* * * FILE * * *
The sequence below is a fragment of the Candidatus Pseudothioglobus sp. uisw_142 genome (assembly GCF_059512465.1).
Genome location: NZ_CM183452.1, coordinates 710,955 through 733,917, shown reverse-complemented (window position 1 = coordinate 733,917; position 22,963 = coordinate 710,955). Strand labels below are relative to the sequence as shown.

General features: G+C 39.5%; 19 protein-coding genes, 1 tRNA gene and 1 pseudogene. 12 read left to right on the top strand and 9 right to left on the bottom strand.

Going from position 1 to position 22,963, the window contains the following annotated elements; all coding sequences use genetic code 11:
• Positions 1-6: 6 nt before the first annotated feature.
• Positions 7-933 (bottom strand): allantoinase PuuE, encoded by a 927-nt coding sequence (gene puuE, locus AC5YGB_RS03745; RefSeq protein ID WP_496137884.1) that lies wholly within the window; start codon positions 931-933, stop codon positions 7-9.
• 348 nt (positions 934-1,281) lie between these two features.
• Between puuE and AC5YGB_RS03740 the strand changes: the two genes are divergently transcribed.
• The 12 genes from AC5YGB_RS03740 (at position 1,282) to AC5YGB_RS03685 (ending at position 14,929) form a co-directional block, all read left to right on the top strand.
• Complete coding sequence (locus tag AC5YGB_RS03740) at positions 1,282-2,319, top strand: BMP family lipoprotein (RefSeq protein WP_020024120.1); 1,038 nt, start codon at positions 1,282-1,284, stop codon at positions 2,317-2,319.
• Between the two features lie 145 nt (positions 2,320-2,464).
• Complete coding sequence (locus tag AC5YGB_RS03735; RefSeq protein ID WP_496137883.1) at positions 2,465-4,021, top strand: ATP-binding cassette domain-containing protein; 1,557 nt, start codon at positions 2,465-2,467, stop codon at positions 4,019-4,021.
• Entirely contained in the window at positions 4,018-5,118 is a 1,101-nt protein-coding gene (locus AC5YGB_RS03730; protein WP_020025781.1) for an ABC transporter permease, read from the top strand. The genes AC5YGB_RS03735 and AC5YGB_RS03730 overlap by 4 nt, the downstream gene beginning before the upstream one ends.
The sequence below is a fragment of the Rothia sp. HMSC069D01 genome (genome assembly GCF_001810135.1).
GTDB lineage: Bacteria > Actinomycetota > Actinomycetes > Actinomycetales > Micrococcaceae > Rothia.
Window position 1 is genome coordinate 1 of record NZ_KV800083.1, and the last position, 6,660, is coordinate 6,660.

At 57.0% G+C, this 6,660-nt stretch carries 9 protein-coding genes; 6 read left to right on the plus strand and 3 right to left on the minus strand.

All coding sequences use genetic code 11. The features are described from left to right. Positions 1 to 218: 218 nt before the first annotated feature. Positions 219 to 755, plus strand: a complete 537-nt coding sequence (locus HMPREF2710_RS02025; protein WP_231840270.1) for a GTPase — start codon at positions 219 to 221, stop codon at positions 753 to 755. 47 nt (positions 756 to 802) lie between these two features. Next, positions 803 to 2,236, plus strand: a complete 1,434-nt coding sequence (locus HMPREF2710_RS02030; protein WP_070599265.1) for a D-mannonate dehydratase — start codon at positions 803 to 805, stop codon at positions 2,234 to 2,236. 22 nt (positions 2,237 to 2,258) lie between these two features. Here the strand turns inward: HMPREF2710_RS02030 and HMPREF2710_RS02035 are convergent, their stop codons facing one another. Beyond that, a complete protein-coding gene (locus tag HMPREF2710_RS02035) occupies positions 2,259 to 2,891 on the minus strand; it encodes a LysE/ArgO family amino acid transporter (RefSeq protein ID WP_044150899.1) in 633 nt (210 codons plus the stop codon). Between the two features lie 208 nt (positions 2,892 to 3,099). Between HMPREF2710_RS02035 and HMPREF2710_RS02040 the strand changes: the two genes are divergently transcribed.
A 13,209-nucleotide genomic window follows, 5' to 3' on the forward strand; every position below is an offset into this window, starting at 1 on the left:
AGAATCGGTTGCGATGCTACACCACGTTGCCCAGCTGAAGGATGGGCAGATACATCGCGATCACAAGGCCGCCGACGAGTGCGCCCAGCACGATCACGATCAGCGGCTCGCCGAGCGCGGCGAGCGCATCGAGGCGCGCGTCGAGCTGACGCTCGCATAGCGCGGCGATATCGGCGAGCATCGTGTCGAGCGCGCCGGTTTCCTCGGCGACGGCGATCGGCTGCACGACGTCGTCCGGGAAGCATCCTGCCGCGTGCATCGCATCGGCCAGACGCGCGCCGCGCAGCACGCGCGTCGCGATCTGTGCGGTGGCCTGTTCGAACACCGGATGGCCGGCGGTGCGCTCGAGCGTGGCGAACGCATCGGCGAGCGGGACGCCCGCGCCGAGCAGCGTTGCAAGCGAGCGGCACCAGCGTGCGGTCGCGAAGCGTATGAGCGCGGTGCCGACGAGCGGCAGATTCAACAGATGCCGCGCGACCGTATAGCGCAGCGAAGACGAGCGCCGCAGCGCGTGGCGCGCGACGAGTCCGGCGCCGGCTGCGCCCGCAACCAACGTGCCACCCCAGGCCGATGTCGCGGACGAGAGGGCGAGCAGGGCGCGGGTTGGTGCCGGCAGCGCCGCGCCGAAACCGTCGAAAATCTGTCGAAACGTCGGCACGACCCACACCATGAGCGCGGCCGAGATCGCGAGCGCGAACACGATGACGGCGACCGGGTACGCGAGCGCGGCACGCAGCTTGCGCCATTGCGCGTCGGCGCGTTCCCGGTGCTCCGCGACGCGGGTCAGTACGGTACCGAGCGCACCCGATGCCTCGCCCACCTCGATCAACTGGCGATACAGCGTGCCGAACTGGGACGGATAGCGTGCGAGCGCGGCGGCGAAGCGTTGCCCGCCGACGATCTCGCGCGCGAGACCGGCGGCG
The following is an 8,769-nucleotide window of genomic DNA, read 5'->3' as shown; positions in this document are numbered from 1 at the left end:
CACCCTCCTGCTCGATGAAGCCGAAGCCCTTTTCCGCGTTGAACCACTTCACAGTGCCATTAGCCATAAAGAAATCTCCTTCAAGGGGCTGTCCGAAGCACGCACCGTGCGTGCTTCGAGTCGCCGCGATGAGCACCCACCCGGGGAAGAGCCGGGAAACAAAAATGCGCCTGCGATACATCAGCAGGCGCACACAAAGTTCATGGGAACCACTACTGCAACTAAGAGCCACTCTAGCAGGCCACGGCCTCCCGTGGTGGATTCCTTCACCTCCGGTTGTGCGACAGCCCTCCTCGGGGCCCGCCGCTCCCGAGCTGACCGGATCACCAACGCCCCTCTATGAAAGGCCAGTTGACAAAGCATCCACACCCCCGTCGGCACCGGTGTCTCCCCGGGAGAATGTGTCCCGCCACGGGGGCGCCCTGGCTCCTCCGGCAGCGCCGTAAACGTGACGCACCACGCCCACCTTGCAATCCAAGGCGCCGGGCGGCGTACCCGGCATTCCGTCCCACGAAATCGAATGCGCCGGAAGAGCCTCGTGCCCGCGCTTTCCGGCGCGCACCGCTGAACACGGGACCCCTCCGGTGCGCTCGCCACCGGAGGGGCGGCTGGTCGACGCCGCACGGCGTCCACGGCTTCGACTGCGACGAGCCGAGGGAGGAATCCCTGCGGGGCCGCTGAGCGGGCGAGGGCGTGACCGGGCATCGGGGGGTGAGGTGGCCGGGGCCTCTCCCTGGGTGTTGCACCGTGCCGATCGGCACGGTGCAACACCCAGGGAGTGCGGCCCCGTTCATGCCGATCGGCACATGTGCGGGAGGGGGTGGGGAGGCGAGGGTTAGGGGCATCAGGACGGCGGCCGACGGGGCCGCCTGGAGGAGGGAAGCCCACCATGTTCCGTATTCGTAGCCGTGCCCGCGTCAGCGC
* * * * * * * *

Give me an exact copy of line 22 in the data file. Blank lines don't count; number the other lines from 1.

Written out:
CACCCTCCTGCTCGATGAAGCCGAAGCCCTTTTCCGCGTTGAACCACTTCACAGTGCCATTAGCCATAAAGAAATCTCCTTCAAGGGGCTGTCCGAAGCACGCACCGTGCGTGCTTCGAGTCGCCGCGATGAGCACCCACCCGGGGAAGAGCCGGGAAACAAAAATGCGCCTGCGATACATCAGCAGGCGCACACAAAGTTCATGGGAACCACTACTGCAACTAAGAGCCACTCTAGCAGGCCACGGCCTCCCGTGGTGGATTCCTTCACCTCCGGTTGTGCGACAGCCCTCCTCGGGGCCCGCCGCTCCCGAGCTGACCGGATCACCAACGCCCCTCTATGAAAGGCCAGTTGACAAAGCATCCACACCCCCGTCGGCACCGGTGTCTCCCCGGGAGAATGTGTCCCGCCACGGGGGCGCCCTGGCTCCTCCGGCAGCGCCGTAAACGTGACGCACCACGCCCACCTTGCAATCCAAGGCGCCGGGCGGCGTACCCGGCATTCCGTCCCACGAAATCGAATGCGCCGGAAGAGCCTCGTGCCCGCGCTTTCCGGCGCGCACCGCTGAACACGGGACCCCTCCGGTGCGCTCGCCACCGGAGGGGCGGCTGGTCGACGCCGCACGGCGTCCACGGCTTCGACTGCGACGAGCCGAGGGAGGAATCCCTGCGGGGCCGCTGAGCGGGCGAGGGCGTGACCGGGCATCGGGGGGTGAGGTGGCCGGGGCCTCTCCCTGGGTGTTGCACCGTGCCGATCGGCACGGTGCAACACCCAGGGAGTGCGGCCCCGTTCATGCCGATCGGCACATGTGCGGGAGGGGGTGGGGAGGCGAGGGTTAGGGGCATCAGGACGGCGGCCGACGGGGCCGCCTGGAGGAGGGAAGCCCACCATGTTCCGTATTCGTAGCCGTGCCCGCGTCAGCGC